In reality, there is no conclusive proof either way that Cooper survived or died in the jump.  But based on secondary facts, such as the money find at Tina Bar and that none of the bills were ever found in circulation, etc., the probability is that Cooper died in the jump and that he jumped very near Tina Bar.

The simple fact that the FBI refuses to release the unredacted Seattle ATC radio transcripts for the airliner's flight is evidence that the FBI doesn't want anyone to know where Cooper actually jumped.  I tried to get those transcripts through FOIA actions.  But even with three Congressional interventions, my efforts were unsuccessful.     

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10 hours ago, haggarknew said:

I would be curious as to what he said also. Did you talk with him?

 

8 hours ago, RobertMBlevins said:

I'm sure you would.

Here's the deal, for real:  Due to the numerous, and mostly negative comments by other Cooper folk on other websites...who obviously read this thread due to their references on it in their comments...I have decided to cut Dropzone loose for a while.

That's balderdash, Robert. Those people have been heckling you for a long time. You should be used to it by now. Either laugh them off or stop reading them. There are people here who read your posts objectively. Don't throw attitude at us because of those yokels.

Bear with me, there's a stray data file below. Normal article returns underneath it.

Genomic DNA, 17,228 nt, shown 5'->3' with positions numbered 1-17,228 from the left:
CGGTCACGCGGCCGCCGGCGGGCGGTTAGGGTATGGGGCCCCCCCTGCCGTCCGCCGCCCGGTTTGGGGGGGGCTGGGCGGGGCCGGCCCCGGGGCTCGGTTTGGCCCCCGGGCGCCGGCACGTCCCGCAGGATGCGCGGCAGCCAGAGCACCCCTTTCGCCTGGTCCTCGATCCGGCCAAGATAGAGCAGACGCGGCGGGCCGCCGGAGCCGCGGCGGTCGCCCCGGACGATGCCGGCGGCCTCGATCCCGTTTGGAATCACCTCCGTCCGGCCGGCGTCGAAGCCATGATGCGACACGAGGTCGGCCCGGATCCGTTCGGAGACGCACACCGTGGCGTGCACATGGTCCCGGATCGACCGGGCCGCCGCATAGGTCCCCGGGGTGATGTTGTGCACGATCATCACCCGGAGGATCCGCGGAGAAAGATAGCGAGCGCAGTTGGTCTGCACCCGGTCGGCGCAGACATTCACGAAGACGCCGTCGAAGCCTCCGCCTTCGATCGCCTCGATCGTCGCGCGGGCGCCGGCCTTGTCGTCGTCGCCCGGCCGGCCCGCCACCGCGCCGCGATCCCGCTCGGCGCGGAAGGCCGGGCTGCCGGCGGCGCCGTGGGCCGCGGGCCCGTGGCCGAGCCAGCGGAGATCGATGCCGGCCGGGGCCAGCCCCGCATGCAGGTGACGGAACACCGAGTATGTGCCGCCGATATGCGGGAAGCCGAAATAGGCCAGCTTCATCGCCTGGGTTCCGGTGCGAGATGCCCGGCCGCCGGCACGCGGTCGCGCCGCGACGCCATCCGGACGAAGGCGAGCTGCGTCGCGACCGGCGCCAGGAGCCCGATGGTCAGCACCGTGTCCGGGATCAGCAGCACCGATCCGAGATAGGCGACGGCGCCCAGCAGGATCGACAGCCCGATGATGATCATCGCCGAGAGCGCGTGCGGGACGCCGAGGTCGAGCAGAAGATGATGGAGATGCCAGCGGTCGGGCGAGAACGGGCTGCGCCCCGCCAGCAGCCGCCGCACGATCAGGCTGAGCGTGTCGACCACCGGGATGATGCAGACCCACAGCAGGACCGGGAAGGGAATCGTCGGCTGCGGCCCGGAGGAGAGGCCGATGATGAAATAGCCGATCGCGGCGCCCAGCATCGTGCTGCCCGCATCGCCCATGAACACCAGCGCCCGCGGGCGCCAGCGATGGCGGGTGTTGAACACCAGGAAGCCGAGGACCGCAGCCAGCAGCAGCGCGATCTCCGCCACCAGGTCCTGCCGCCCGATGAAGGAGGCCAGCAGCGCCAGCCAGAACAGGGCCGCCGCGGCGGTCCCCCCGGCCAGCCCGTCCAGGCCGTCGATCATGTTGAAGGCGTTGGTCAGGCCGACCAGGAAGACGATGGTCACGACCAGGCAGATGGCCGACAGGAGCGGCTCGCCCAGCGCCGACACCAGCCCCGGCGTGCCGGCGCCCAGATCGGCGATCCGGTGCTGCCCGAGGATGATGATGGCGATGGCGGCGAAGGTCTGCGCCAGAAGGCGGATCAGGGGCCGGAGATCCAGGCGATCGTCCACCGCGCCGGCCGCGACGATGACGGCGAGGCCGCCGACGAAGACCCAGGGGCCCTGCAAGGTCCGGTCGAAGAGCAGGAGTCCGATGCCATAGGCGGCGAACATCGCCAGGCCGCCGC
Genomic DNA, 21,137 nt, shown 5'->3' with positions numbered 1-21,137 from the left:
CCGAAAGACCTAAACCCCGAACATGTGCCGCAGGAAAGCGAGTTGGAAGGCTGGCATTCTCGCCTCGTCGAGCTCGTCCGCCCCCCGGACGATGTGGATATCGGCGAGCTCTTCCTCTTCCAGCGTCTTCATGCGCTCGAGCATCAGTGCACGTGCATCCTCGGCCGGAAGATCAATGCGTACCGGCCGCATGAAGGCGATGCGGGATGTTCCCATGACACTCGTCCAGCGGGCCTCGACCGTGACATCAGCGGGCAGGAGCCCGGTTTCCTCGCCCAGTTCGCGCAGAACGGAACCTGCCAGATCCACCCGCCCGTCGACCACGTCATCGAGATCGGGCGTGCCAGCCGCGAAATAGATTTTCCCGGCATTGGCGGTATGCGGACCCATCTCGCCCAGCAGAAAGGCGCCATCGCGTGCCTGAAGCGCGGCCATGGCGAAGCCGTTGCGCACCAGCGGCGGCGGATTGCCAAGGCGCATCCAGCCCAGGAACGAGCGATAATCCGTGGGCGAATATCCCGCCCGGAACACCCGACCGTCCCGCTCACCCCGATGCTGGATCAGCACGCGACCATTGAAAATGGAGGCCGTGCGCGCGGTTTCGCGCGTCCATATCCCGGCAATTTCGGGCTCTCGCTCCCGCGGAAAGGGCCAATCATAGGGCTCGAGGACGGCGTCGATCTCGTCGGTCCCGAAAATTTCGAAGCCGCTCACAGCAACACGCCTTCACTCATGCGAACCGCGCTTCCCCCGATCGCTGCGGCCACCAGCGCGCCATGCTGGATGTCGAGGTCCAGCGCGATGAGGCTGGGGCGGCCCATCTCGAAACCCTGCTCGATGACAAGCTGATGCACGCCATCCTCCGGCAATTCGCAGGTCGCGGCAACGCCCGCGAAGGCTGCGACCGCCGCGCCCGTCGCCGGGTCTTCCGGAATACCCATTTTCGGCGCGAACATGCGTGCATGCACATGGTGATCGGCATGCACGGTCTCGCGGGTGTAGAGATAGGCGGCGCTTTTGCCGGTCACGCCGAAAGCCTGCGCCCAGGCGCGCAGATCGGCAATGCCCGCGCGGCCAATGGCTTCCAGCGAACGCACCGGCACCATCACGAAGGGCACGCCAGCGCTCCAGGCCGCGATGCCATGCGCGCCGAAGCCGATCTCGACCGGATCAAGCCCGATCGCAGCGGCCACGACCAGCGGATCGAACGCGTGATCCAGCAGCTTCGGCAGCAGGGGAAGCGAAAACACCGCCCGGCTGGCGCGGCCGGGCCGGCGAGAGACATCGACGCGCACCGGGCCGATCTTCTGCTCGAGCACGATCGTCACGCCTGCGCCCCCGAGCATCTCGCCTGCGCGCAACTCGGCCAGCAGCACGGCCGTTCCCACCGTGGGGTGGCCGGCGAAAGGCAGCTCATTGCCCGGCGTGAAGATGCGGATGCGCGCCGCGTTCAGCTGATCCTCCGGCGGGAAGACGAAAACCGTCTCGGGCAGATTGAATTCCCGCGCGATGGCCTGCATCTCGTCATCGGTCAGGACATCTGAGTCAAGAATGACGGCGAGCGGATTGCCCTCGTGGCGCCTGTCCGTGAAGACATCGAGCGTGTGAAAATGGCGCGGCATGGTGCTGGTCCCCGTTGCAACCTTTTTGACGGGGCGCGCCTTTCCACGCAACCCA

You said you had a line on that guy and that you were going to talk to him. That's interesting. You said you'd report what he had to say. Please do.

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4 hours ago, FLYJACK said:

10,000 foot jumping was the oxygen threshold

However it was then, for reference, here is how it is now. The FAA has various oxygen requirements that are based on a combination of altitude and exposure time. Based on those factors, oxygen must be: Available to the pilot, available to the passengers, required for the pilot, required for the passengers. The first altitude threshold for all of that is 14,000 ft MSL (above sea level).

That one page references jump altitudes at Elsinore. Typical sport jump altitude is 12,500 ft. That's pretty standard worldwide. However, those altitudes are AGL (above ground level). Elsinore has a field elevation of 1,253, so 12,500 AGL is just under 14,000 MSL. The exposure time is usually pretty short. No oxygen is required, and for most people no onset of hypoxia is felt.

One should be able to hang out at 10,000 AGL with no problems.

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On Cooper's chances of surviving the jump, here's a logistical opinion from a highly experienced jumper.

Parachutes are exceedingly simple devices. Far less complex than the brakes on your car. Cooper is clearly a ballsy guy. Even if he had no jump experience at all, exiting the plane and pulling a ripcord would seem to be within his capabilities. I think the odds are overwhelmingly in his favor that he ends up under an open canopy.

However...